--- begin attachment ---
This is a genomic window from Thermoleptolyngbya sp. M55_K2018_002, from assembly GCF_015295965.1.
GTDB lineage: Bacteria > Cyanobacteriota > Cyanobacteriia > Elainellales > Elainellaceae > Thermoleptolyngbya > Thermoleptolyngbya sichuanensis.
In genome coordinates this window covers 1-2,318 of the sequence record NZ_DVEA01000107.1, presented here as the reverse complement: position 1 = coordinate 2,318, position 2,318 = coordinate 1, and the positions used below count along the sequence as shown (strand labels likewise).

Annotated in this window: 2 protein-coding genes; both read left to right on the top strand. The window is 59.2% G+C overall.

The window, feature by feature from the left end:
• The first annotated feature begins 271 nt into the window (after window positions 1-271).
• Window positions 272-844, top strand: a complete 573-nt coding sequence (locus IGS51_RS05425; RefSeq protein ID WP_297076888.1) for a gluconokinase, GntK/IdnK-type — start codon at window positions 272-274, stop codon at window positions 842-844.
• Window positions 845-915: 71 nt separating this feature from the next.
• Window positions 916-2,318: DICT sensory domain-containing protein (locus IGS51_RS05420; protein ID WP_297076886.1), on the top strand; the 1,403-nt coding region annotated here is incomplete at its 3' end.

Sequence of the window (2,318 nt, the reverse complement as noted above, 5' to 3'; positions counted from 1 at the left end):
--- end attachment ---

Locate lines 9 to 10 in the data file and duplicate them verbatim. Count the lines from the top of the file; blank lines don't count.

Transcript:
• Window positions 916-2,318: DICT sensory domain-containing protein (locus IGS51_RS05420; protein ID WP_297076886.1), on the top strand; the 1,403-nt coding region annotated here is incomplete at its 3' end.

Sequence of the window (2,318 nt, the reverse complement as noted above, 5' to 3'; positions counted from 1 at the left end):